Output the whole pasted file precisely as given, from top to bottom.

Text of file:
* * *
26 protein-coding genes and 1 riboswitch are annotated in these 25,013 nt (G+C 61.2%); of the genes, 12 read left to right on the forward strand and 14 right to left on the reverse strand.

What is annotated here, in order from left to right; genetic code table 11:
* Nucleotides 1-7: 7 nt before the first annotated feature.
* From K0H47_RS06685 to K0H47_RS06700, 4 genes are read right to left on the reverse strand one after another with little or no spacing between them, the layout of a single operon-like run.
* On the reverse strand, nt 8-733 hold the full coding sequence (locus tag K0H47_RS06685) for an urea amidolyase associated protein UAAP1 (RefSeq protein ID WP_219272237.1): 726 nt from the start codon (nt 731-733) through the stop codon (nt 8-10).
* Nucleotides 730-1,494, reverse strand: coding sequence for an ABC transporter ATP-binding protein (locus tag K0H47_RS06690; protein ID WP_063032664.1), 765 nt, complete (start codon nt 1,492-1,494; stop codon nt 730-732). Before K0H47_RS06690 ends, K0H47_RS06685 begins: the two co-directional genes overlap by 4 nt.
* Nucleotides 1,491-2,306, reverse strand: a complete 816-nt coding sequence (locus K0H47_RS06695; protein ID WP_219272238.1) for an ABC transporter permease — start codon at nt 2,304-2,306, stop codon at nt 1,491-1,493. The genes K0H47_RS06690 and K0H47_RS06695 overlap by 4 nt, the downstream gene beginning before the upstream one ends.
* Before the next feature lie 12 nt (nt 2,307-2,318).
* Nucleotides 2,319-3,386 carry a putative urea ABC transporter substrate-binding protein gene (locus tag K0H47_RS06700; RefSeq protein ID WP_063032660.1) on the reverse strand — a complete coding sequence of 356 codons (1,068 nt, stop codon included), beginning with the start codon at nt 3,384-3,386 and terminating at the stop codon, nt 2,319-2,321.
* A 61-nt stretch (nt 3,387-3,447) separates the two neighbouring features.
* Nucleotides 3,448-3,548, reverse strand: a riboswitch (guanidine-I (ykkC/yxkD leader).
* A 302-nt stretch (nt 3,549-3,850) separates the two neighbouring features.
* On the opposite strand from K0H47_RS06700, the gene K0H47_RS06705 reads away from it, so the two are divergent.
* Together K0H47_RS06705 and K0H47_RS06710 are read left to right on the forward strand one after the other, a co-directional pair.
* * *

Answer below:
26 protein-coding genes and 1 riboswitch are annotated in these 25,013 nt (G+C 61.2%); of the genes, 12 read left to right on the forward strand and 14 right to left on the reverse strand.

What is annotated here, in order from left to right; genetic code table 11:
* Nucleotides 1-7: 7 nt before the first annotated feature.
* From K0H47_RS06685 to K0H47_RS06700, 4 genes are read right to left on the reverse strand one after another with little or no spacing between them, the layout of a single operon-like run.
* On the reverse strand, nt 8-733 hold the full coding sequence (locus tag K0H47_RS06685) for an urea amidolyase associated protein UAAP1 (RefSeq protein ID WP_219272237.1): 726 nt from the start codon (nt 731-733) through the stop codon (nt 8-10).
* Nucleotides 730-1,494, reverse strand: coding sequence for an ABC transporter ATP-binding protein (locus tag K0H47_RS06690; protein ID WP_063032664.1), 765 nt, complete (start codon nt 1,492-1,494; stop codon nt 730-732). Before K0H47_RS06690 ends, K0H47_RS06685 begins: the two co-directional genes overlap by 4 nt.
* Nucleotides 1,491-2,306, reverse strand: a complete 816-nt coding sequence (locus K0H47_RS06695; protein ID WP_219272238.1) for an ABC transporter permease — start codon at nt 2,304-2,306, stop codon at nt 1,491-1,493. The genes K0H47_RS06690 and K0H47_RS06695 overlap by 4 nt, the downstream gene beginning before the upstream one ends.
* Before the next feature lie 12 nt (nt 2,307-2,318).
* Nucleotides 2,319-3,386 carry a putative urea ABC transporter substrate-binding protein gene (locus tag K0H47_RS06700; RefSeq protein ID WP_063032660.1) on the reverse strand — a complete coding sequence of 356 codons (1,068 nt, stop codon included), beginning with the start codon at nt 3,384-3,386 and terminating at the stop codon, nt 2,319-2,321.
* A 61-nt stretch (nt 3,387-3,447) separates the two neighbouring features.
* Nucleotides 3,448-3,548, reverse strand: a riboswitch (guanidine-I (ykkC/yxkD leader).
* A 302-nt stretch (nt 3,549-3,850) separates the two neighbouring features.
* On the opposite strand from K0H47_RS06700, the gene K0H47_RS06705 reads away from it, so the two are divergent.
* Together K0H47_RS06705 and K0H47_RS06710 are read left to right on the forward strand one after the other, a co-directional pair.